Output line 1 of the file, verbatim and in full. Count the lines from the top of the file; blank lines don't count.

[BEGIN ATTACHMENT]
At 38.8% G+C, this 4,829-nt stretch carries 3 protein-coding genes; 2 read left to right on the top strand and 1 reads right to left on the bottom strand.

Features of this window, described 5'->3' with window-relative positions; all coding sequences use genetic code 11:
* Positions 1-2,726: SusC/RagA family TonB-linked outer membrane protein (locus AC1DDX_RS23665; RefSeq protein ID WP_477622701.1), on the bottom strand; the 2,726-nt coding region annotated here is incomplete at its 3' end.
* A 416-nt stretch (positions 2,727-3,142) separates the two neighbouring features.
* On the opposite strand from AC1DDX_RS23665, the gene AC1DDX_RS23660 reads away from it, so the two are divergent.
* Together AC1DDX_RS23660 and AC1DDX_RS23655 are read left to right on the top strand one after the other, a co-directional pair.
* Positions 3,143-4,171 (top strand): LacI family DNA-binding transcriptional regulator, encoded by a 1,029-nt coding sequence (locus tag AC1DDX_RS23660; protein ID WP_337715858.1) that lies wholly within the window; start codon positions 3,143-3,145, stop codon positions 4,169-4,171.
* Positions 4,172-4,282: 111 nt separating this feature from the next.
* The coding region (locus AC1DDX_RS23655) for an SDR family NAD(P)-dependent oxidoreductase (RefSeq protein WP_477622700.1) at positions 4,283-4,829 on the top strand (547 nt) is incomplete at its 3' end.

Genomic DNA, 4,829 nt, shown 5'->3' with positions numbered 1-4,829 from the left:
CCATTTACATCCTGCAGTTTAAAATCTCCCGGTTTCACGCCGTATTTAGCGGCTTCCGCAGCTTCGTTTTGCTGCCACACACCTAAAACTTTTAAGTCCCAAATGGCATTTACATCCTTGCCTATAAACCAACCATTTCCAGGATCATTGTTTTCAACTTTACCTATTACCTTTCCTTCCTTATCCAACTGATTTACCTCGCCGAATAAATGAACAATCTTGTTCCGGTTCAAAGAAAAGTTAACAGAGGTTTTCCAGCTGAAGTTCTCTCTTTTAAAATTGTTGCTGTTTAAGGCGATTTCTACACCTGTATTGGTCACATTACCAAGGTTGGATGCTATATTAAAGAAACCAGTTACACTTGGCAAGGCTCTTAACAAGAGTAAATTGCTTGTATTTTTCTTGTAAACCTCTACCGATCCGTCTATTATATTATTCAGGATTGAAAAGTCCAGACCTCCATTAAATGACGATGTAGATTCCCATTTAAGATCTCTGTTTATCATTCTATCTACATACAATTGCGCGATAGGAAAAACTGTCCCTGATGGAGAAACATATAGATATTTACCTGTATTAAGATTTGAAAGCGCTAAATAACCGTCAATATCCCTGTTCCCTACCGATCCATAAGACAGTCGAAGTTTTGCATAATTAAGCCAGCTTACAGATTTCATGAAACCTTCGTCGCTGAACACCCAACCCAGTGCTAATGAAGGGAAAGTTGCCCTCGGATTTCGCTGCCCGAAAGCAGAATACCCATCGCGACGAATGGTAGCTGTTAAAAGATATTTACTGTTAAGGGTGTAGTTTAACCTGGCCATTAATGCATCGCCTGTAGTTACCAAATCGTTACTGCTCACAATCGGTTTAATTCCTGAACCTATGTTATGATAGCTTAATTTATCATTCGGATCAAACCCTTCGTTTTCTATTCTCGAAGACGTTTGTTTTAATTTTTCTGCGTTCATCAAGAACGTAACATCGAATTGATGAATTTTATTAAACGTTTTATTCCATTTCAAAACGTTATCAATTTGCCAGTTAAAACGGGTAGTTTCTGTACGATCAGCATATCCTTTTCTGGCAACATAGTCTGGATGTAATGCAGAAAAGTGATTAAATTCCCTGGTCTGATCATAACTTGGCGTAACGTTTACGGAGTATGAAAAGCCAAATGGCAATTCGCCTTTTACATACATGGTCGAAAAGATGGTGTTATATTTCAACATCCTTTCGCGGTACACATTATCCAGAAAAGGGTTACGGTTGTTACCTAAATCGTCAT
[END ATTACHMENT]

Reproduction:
At 38.8% G+C, this 4,829-nt stretch carries 3 protein-coding genes; 2 read left to right on the top strand and 1 reads right to left on the bottom strand.